So you’ve booked your photo-safari – many congratulations! You are in for an outstanding photographic experience alongside a wonderful wildlife safari. But…’s probably as much as a year away?! How should you best prepare in the intervening time so that you are ready to make the best of the experience? I’ve put together a summary of some of the ways you can get ready for the experience. I hope you enjoy reading.

1. Your kit
Photographic safaris are open to anyone interested in enjoying wildlife and getting better photos of wild animals and birds in their natural environment. However, guests will get the best from the experience if they bring a camera set-up that allows them the following:
– an appropriate range of focal lengths, including a long telephoto lens of at least 300mm (450mm on a small-sensor camera)
– a camera with easily adjustable ISO, shutter speed, aperture and exposure compensation controls
– a camera and lens combination that offers good performance in low and challenging light. There is much more about the recommended camera equipment on my About Safari page.

I am always happy to offer advice and suggestions on the best kit to bring on safari, and it doesn’t have to be top-of-the-line! Many photographers make outstanding images with decent telephoto zooms and mid-range pro-sumer dSLRs. There are lots of options available and I’ll be pleased to discuss these with you.

Elephants splash through the shallow Luangwa River in late dry season.
A telephoto lens of at least 300mm allows close up views of large mammals from a low angle.

2. Camera Set-up
There are lots of ways to set-up your camera, based on Manual or semi-manual modes. Many wildlife photographers choose to set their cameras to Aperture mode, fixing that at a standard setting and then using ISO to adjust the resulting shutter speed. While this is probably the most widely-used framework, it is not the only one. I created a blog post about ‘getting off AUTO mode‘ which you can read as a good starting point.

While AUTO mode will often deliver excellent images, too many of the decisions are left up to the camera’s “brain”, not your own. This will often work well in good light, but when the light begins to drop, instructing the camera what to prioritise will help you achieve photos of a quality that you hadn’t thought possible.

Mating lions at the Nsefu Salt Pans in South Luangwa.
Having your camera set up correctly ensures you can capture important moments that last only a short time!

3. Develop Skills
With a modern dSLR in your hands, you have a very powerful imaging tool. Tell it correctly what to do, and it will deliver you outstanding images. During a photo safari we aim to ‘create’ excellent images, using the camera’s many features and technologies to assist us. Ideally we will adjust the camera’s settings to give us images which require little or no image processing – getting the image right ‘in-camera’ is the aim!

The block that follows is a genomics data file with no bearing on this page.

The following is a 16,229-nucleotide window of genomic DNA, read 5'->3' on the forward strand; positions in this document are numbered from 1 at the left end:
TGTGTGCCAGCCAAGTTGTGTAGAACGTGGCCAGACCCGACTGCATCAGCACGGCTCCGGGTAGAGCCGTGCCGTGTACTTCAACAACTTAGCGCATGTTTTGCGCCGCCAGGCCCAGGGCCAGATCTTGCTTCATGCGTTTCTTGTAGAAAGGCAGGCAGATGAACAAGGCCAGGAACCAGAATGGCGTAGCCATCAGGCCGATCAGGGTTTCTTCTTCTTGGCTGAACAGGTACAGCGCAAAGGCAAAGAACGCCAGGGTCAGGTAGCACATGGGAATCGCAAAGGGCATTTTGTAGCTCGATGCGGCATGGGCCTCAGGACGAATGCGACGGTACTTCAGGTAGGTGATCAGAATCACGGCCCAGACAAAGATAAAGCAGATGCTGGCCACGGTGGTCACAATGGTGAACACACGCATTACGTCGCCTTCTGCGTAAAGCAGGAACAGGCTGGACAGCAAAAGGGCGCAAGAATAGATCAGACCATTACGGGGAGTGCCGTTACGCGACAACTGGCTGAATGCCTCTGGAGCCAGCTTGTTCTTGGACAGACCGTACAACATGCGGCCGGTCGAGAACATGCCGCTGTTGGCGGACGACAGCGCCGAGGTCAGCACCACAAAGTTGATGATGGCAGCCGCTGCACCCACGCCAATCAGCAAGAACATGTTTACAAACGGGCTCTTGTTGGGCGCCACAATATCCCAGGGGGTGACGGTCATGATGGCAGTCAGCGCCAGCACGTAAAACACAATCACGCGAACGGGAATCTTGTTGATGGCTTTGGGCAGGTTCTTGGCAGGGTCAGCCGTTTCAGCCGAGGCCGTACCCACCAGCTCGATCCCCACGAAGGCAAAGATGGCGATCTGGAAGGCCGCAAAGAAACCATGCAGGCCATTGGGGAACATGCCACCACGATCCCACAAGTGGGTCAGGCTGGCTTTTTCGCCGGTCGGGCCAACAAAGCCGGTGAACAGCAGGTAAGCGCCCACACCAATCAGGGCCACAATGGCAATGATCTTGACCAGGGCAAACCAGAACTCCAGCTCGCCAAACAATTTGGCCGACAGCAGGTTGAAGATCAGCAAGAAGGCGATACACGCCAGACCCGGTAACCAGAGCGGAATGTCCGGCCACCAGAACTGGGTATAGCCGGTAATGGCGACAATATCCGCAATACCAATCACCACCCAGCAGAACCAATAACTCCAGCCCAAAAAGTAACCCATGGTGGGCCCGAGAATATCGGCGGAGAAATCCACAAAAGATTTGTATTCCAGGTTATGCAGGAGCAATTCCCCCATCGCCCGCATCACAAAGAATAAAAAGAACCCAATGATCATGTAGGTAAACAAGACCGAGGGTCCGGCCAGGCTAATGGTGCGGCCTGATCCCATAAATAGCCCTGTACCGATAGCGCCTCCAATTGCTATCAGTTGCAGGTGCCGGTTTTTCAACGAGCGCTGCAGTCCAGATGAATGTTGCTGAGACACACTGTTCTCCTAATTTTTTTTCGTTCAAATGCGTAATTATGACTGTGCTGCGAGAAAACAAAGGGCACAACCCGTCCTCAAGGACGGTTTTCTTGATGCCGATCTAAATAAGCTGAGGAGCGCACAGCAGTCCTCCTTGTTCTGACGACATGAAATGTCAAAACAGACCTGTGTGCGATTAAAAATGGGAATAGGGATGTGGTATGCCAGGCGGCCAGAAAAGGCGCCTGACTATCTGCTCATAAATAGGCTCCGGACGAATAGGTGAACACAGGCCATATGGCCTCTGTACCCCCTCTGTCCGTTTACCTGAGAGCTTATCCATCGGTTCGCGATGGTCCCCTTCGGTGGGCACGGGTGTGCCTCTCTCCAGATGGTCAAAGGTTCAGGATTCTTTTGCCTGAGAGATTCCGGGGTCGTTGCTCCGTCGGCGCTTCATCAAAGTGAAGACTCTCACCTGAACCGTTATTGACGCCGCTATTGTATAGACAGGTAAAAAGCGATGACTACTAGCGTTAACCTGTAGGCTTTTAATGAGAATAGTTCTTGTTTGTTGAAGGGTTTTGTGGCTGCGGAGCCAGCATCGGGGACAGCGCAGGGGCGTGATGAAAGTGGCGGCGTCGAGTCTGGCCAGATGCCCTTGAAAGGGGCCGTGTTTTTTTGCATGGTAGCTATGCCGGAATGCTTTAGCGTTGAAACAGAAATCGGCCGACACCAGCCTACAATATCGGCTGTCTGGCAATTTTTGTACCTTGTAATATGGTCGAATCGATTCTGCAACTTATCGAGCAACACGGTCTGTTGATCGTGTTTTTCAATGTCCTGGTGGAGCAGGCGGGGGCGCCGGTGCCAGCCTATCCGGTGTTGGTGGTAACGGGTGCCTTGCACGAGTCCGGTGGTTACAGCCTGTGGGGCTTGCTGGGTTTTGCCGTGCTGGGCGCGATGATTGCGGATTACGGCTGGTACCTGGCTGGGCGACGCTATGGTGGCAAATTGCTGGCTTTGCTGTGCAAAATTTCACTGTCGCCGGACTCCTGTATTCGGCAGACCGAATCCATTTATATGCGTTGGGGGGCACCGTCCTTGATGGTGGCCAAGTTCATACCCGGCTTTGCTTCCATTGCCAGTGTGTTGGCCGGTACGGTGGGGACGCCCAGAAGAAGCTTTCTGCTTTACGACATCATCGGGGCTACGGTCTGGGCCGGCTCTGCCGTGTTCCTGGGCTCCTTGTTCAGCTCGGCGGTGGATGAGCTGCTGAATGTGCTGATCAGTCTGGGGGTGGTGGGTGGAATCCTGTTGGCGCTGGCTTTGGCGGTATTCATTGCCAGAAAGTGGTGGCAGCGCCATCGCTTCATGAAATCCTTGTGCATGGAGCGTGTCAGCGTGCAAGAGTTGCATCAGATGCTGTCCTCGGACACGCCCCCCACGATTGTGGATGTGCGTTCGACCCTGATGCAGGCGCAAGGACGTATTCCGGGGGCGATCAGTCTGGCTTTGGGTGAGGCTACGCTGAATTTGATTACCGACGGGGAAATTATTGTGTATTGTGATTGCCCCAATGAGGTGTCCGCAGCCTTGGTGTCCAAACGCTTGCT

To do this, we need to tweak and adjust the camera’s settings continually, probably at each and every sighting: perhaps a 2/3 stop over-exposure at an eagle sighting, and then 1 stop underexposure while photographing baboons to enhance the halo of backlit hair around their bodies; on finding lions feeding on a buffalo in the shade of a tree, you’ll need to increase your aperture (for more depth of field) and therefore increase the ISO to ensure the shutter speed is fast enough. These are just examples, of course, but show that we constantly adjust settings so that we get a correct image ‘in-camera’ rather than fixing it on Lightroom later. Yes, you can make amazing adjustments with software, but a photo safari is about creating good images using the fantastic tool at your disposal.

Therefore, I would strongly recommend that you take time to learn how to adjust your ISO, your aperture and your exposure compensation quickly and accurately. Ideally, you will be able to do this without taking your eye away from the viewfinder. It may feel strange at first, but with a little practice, your fingers will learn where to find the buttons, and do so very accurately.

Impalas flee along the top of a bank in late afternoon light. South Luangwa.
Being able to adjust ISO and Aperture rapidly allowed me to dramatically slow my shutter speed and capture images of these impalas in flight.

4. Practice
Of course, the best way to cement new skills is to put them to use. Certainly it’s hard to simulate the photographing of elephants feeding at a tall tree, but taking your camera out into the park, or to a local wildlife area will give you more than enough chances to practice adjusting your settings to the changing surroundings and changing light. The resulting photos are not important – although I hope you get some great ones! – but more important is the process that you go through to get them.

I have regularly seen my guests quickly adjusting camera settings at the end of a week’s safari in a way that they would not have been able to at at the start of the trip. If you have time to go through this “familiarisation” stage before you arrive, it will pay dividends during your trip. Good luck with it, and do not hesitate to send me any questions that come up.

Greater Kudu pause momentarily to check for danger before running into the brush.

5. Read
Finally….read! There are lots of excellent camera and photography resources on the web – as well as a good sample on my photo skills blog! If you are challenged by a particular factor in your skills, have a look on my blog, or on the wider web and there will be an article which will help. If you don’t find one – or even if you do! – I am more than happy to answer any questions that you might have.

I hope this helps you with your preparation, and helps you use the time between now and your safari effectively! Enjoy your photography!